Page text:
Thousands in pink gathered in the Grove under the shade of the green pines and oaks to celebrate and raise money for the 14th annual CARE Walk.
CARE stands for Cancer, Awareness, Research and Education. The walk is sponsored by College Panhellenic and held every year before formal recruitment.
Molly Meisenheimer, 62, helped start CARE Walk in 2004.
Meisenheimer is a cancer survivor herself. She was diagnosed in 1990 at 35 years old. She said she was in the best shape of her life after having two kids, who were 6 and 9 at the time of her diagnosis.
“I didn’t have any of the risk factors and didn’t have any of this in my family,” she said. “It was a complete shock.”
After her mastectomy, Meisenheimer went through rounds of chemotherapy and radiation to treat her cancer.
“Even though it didn’t look good for a while, I survived and have been very blessed,” Meisenheimer said. “In my healing, I wanted to give back to those less fortunate than me who didn’t have insurance, faith, family and friends’ support.”
Meisenheimer established the Race for the Cure in Memphis and served on the national board of Susan G. Komen for four years. In 2003, she moved to Oxford with her family and was approached by a young woman who was looking to start fundraising locally and whose mother had breast cancer.
“We came up with the CARE Walk,” Meisenheimer said. “We held the first one in the Grove. Panhellenic does most of the work, but they rely on volunteers like us survivors and Baptist to help.”
Panhellenic raises funds every year to help support the mammogram assistance program at Baptist Memorial Hospital.
“It’s really important to see the impact of the money we raise on the entire Oxford community,” senior marketing major and College Panhellenic President Caitlyn Clegg said. “Last year we raised $55,000, which goes toward mammograms for people who are uninsured or underinsured.”
The total number of participants reached nearly 6,000, including members from each Panhellenic sorority and other university and community members.
“We saw it as the biggest opportunity to get everyone together,” Clegg said. “A lot of times, everyone focuses on their own philanthropies, but it’s a great time and gets everyone together to focus on something we all have in common as women. It’s something we all can get behind and support.”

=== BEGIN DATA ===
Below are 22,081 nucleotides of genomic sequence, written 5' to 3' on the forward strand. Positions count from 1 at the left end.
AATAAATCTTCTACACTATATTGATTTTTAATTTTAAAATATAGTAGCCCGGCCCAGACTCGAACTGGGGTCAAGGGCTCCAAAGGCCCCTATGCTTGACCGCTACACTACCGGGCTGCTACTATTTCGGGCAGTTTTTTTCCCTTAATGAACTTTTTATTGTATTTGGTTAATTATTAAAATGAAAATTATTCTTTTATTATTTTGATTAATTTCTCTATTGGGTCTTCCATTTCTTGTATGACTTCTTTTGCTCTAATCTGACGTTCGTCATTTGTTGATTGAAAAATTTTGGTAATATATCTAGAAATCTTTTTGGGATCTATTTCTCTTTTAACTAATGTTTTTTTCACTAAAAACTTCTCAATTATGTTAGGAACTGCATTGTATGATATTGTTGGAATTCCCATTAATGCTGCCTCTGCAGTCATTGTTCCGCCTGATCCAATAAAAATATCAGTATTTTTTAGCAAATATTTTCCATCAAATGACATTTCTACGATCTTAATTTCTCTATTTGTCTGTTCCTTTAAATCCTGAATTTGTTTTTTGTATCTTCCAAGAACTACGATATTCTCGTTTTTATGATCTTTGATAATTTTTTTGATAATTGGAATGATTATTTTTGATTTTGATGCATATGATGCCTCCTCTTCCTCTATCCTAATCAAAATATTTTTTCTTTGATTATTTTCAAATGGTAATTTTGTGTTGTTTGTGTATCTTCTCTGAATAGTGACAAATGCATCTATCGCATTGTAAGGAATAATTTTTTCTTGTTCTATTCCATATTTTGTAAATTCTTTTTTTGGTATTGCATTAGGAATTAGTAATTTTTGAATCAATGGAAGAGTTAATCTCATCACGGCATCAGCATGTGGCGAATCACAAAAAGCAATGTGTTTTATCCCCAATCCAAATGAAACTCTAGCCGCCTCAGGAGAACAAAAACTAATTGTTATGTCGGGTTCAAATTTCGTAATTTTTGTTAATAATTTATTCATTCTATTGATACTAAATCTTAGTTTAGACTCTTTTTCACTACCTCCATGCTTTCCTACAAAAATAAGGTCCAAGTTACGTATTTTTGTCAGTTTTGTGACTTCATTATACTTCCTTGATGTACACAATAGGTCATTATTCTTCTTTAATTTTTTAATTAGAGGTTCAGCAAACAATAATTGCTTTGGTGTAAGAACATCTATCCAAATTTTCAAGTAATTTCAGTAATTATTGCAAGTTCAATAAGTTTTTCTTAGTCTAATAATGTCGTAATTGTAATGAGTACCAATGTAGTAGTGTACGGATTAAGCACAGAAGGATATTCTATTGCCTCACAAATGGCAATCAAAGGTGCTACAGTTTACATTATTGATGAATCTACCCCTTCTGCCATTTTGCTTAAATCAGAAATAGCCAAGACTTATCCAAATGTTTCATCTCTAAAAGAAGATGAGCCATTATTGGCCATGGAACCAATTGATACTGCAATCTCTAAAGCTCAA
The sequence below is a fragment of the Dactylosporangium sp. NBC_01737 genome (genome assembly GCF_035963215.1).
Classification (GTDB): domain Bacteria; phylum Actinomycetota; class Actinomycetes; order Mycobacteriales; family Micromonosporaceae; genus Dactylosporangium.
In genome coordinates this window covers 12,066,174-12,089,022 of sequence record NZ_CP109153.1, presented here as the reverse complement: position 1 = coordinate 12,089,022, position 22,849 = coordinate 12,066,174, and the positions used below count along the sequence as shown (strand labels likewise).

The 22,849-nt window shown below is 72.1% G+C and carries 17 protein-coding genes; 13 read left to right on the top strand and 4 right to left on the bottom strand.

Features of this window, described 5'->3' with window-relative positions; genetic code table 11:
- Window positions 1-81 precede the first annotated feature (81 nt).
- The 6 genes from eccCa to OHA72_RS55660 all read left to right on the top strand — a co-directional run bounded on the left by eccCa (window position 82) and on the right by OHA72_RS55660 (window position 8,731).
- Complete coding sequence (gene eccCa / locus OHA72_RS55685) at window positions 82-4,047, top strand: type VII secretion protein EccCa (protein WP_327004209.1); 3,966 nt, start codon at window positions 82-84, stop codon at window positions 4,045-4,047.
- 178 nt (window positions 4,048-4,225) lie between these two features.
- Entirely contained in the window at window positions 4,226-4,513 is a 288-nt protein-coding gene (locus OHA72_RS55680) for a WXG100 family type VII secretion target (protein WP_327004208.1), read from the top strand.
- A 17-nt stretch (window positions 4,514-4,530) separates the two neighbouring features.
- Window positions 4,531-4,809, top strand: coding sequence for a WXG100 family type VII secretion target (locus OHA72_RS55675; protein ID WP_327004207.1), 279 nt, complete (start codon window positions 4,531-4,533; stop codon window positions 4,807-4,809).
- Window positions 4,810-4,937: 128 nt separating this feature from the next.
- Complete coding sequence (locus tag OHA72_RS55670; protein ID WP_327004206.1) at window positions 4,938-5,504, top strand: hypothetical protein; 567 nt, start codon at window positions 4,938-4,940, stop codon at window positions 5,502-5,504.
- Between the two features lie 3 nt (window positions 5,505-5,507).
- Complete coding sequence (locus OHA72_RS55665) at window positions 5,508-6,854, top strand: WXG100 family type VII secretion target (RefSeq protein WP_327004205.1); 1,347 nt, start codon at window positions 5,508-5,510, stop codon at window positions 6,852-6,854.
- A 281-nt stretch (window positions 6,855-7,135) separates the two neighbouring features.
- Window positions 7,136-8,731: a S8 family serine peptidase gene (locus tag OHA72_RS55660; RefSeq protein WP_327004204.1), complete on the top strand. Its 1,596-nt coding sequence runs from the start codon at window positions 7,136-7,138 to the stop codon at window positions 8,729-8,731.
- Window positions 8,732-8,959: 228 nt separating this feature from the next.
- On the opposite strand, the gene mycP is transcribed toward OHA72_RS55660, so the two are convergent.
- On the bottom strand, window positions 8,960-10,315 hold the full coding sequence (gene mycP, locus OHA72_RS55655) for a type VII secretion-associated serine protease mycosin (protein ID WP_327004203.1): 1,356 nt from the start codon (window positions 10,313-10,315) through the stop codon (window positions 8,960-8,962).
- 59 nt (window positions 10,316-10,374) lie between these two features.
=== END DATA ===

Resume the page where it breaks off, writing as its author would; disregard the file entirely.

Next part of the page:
Walkers included students of all ages, volunteers and survivors.
“I’m here to support my friend’s mom,” sophomore integrated marketing communications major Frances Hackney said. “I love seeing the Ole Miss community come together. I love the Greek unity.”
Freshman general studies major Hannah Summers walked for her grandmother. Others like Haleigh Hurt, a junior integrated marketing communications major, and Abby Galyean, a sophomore integrated marketing communications major, walked to support friends.
“I love helping out the Baptist Center and supporting such a great cause,” Galyean said.
Cancer survivor and sophomore marine biology major Julia Sheehan joined in on the walk, as well. She was diagnosed with thyroid cancer when she was 14 and diagnosed with breast cancer more than a year ago.
“It’s really nice to see people support such a great cause,” Sheehan said. “People who I went through treatment with passed away, and I was lucky enough that I get to come to things like this.”
Participant Carol Wilson, 68, was diagnosed in 2014 at Baptist Memorial Hospital.
“When I was in the hospital, they have a special ward for cancer patients,” Wilson said. “The nurses and doctors are so in tune to what goes on that they take exceptional care of you.”
Wilson said she wanted to push participants to stay on top of their health.
“I’m here to encourage these girls for two things: to keep up the work they are doing because there are a lot of women who don’t have insurance and won’t pay to get a mammogram because they are putting food on the table,” Wilson said. “The second is to encourage them to be in tune with their bodies, not always do the tests find out what’s wrong. If they feel something is wrong, go to the doctor.”
Since 2014, the mammogram assistance program has screened more than 345 free mammograms, 168 free diagnostic procedures, 513 free breast procedures and diagnosed seven cases of cancer.
Wanda Barbour Dent, 62, is the breast cancer navigator at Baptist Cancer Center. Dent meets with any woman who has an abnormal mammogram or ultrasound.
“I make initial contact with the patients and then follow them all the way through the process,” Dent said.
Diagnosed in 2014, Dent herself is a cancer survivor and helps navigate patients from their diagnosis through survivorship.
“One of the greatest barriers to early detection and cure of breast cancer is women who are poor, underserved and lack insurance or money and pay for a mammogram,” Dent said. “With the money provided with this fund, we can ensure women in our community and surrounding communities never have to go without a mammogram.”